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Effective, but not for every patient

By Amos Esty

Carotid endarterectomy is a common surgery to try to prevent a stroke, but many patients undergo the procedure despite being poor candidates for it.

A recent study by Geisel and Dartmouth-Hitchcock researchers found that about 20% of patients who undergo a carotid endarterectomy may be poor candidates for the surgery.

Carotid endarterectomy is an effective treatment for the accumulation of plaque in the arteries that lead to the brain, which can cause a stroke. But because of the risks of the surgery, the Society for Vascular Surgery advises that patients should only be considered for the procedure if their life expectancy exceeds three years.

Jessica Wallaert, M.D., a resident in vascular surgery at Dartmouth-Hitchcock, knew all this. What she wanted to find out was how closely surgeons follow those guidelines.

Wallaert used data from a national database to examine 12,631 carotid endarterectomies performed from 2007 to 2009 at 186 medical centers. Of those cases, 2,525 (20%) involved patients whose overall health made them poor candidates for surgery. These patients had at least one life-limiting condition, such as cancer, liver disease, congestive heart failure, or chronic obstructive pulmonary disease. After surgery, these patients were almost three times more likely than healthier patients to have a stroke or die.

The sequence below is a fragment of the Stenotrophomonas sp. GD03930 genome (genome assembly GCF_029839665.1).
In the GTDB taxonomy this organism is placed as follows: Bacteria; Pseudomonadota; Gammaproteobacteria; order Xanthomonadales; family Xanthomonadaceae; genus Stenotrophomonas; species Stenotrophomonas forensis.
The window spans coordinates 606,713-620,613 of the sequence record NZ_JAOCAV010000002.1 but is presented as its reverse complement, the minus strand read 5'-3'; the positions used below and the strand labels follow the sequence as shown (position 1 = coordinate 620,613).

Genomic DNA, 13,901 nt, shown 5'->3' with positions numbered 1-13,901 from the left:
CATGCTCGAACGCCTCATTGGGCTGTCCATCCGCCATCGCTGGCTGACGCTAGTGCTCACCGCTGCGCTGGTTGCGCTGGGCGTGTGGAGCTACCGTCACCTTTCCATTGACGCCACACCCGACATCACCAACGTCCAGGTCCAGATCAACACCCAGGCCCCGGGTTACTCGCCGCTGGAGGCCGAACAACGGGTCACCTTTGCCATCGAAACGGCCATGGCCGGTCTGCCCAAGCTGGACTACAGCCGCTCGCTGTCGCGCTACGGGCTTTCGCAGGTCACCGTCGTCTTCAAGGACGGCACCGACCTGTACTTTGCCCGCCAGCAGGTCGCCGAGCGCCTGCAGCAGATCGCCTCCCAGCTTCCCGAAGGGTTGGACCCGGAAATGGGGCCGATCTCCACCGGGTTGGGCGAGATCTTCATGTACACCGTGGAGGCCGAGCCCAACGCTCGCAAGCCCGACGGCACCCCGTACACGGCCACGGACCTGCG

"This is a striking finding," Wallaert says.

She conducted the study as a Veterans Affairs National Quality Scholar during a research fellowship taken as part of her surgery residency. She earned a master's degree at the Dartmouth Institute for Health Policy and Clinical Practice, which she says "inspired me to start being more thoughtful about defining appropriate indications for the surgeries we perform on a daily basis."

There are a few reasons for the prevalence of surgeries in poor candidates, she says. Doctors know that carotid endarterectomy is an effective procedure. Furthermore, even a surgeon who is well aware of the statistics can have difficulty declining to perform a surgery. "Every individual patient is different," Wallaert says. "No study is generalizable to every person, and thus there is a lot of room in surgical decision-making for 'an exception.'"

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Geisel School of Medicine at DartmouthDartmouth-Hitchcock Medical CenterWhite River Junction VAMCNorris Cotton Cancer CenterDartmouth College